The on-balance volume is a classic indicator that has helped trend followers determine the strength of a trend for over 50 years. If you are trading trends, you should know and use the on-balance volume, too.
To calculate the on balance volume, you simply add the volume of all periods with rising prices and subtract the volume of all periods with falling prices. The result is plotted as a graph below the regular price chart.
That’s it. One of the advantages of the on balance volume is its simple calculation process. This simplicity helps traders to understand the significance of the on balance volume: If the market is rising, the volume will be added to the on balance volume. If the market is falling the volume will be subtracted from the on balance volume.
In other words, when the market is rising, the on balance volume should rise, too, and vice versa. The on balance volume should mirror the market. In an intact trend, that is exactly what is happening. Therefore, a parallel movement of on balance volume and the market is considered a validation of the trend.
Sometimes, however, the market will form a new high (in an uptrend) or a new low (in a downtrend) without the on balance volume reaching a new high / low, too. This is a sign the trend is in trouble. What happened? In this case, the new market high / low was created with significantly less volume than the preceding high / low. Therefore, the on balance volume did not move past its past extreme.
The low volume during the new extreme indicates that less and less traders are investing in the direction of the trend. Currently, there were still enough investors left to push the market to a new extreme. Sooner or later, however, the trend will be lacking this power. Then, the trend will be over.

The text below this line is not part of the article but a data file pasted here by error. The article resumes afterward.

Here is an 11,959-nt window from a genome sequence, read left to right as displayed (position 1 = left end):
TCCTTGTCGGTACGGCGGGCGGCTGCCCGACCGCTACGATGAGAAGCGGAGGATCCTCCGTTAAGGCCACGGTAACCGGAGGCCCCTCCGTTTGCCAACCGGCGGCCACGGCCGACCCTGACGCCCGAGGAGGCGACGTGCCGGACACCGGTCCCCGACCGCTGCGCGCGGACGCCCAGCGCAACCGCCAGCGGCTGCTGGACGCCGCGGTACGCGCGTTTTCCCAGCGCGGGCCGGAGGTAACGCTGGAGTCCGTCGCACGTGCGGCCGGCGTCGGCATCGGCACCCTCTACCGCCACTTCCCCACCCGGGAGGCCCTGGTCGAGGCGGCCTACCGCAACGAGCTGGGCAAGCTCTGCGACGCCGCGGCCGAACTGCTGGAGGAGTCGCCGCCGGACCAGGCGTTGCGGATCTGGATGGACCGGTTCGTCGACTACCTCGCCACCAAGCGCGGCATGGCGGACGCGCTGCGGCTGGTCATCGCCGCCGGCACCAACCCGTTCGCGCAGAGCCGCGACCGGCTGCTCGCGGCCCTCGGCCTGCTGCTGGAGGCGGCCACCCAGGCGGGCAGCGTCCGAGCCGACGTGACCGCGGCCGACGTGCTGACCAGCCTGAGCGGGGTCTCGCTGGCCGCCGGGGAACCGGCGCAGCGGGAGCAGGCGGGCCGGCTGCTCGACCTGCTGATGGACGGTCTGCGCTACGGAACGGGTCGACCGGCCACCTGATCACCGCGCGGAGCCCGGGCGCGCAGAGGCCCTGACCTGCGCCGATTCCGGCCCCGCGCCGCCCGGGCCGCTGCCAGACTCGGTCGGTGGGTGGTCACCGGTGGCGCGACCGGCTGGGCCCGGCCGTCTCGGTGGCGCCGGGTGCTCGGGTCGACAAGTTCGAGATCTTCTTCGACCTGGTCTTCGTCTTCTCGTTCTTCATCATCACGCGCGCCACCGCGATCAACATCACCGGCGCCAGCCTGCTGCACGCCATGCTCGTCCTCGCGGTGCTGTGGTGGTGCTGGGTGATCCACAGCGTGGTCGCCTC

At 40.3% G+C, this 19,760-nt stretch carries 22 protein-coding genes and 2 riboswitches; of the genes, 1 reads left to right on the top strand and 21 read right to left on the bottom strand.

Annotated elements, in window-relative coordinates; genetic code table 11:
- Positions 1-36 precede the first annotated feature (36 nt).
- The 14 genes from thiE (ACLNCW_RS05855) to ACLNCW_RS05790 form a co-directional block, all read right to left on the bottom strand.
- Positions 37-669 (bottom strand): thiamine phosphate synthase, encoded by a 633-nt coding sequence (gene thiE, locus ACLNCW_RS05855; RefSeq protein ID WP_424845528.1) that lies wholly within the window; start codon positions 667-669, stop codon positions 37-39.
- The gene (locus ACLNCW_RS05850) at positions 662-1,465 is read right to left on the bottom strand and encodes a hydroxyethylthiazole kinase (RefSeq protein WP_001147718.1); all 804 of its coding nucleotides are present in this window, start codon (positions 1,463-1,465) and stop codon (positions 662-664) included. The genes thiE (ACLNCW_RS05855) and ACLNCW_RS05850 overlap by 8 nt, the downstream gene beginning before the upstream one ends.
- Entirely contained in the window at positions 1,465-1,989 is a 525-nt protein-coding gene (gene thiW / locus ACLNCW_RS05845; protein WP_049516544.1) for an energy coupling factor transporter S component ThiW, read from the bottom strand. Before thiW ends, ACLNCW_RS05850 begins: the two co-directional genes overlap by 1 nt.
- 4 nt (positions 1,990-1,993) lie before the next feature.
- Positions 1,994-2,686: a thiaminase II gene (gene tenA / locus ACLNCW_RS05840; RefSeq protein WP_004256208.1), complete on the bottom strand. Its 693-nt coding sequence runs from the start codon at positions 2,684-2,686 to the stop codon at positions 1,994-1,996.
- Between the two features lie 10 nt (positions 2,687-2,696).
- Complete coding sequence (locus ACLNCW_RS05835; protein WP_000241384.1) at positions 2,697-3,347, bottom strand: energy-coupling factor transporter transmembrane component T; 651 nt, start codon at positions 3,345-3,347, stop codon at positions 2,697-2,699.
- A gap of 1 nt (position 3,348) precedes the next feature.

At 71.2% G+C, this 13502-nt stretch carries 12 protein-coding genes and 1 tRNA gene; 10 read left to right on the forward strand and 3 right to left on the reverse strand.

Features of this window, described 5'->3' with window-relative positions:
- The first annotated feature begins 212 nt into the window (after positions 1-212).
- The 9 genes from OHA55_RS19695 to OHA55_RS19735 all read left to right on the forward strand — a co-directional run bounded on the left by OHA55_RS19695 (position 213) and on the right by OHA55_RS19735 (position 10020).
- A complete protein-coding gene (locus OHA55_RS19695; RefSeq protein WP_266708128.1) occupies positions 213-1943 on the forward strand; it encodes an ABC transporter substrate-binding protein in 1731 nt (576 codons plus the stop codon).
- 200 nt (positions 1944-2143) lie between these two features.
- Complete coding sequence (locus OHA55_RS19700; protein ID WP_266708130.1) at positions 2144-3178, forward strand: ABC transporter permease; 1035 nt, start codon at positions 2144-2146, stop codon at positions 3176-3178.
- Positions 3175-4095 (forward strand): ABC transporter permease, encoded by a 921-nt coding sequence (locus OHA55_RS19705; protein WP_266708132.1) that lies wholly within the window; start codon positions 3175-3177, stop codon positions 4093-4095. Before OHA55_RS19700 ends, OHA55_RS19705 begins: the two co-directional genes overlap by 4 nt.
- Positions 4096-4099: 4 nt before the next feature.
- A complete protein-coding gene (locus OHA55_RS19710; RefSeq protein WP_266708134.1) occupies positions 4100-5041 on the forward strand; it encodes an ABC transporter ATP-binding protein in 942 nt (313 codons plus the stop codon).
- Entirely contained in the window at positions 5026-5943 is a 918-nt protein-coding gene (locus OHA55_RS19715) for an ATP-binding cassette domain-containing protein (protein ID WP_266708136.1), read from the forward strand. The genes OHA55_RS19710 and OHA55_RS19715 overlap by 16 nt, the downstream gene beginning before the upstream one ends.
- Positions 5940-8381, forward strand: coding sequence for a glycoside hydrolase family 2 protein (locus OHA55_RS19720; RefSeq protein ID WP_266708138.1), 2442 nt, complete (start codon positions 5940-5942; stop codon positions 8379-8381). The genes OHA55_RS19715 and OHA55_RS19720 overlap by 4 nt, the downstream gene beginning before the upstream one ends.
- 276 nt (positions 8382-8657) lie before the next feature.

As a trend follower, you need to know if you can still trust a trend. The on-balance volume is one of the most popular ways to determine exactly that.
In its most simple form, you could use the on balance volume to keep investing in the continuation of a trend as long as the on balance volume matches the movement of the market price.
Most traders choose to monitor the on balance volume manually. Theoretically, programming an expert advisor for Meta Trader would be possible, too. Recognizing trends by using machine code, however, is somewhat hard to do. To program such an expert advisor, you would need more advanced programming skills than most traders have.
Additionally, you could use the divergence between the on balance volume and the market’s movement as an indication for an impending turnaround. You would have to combine the on balance volume with another indicator, for example candlestick formations, to determine the exact timing for your investment.
Be aware that the on balance volume has some inherit weaknesses. When the market moved with a relatively high volume in the past, the on balance volume can fall, even though the current volume remains constant.
Since the on balance volume uses a constant number of periods for its calculation, with every new period, a period will get eliminated from the calculation, and the new period will be factored in. If the market moved in the same direction during both periods, the on balance volume will move further to its extremes.
In other words: In that case, the on balance volume simply compares the volume of two periods. If the volume of the new period is higher, the on balance volume will move in the same direction as both periods. If the volume of the old period is higher, the on balance volume will move in the opposite direction.
Basing a trading decision on such a random event can have hazardous consequences. To avoid this problem, traders came up with newer volume-based indicators that avoid this problem. The most prominent example of these advanced, more recommendable indicators is the money flow index (MFI).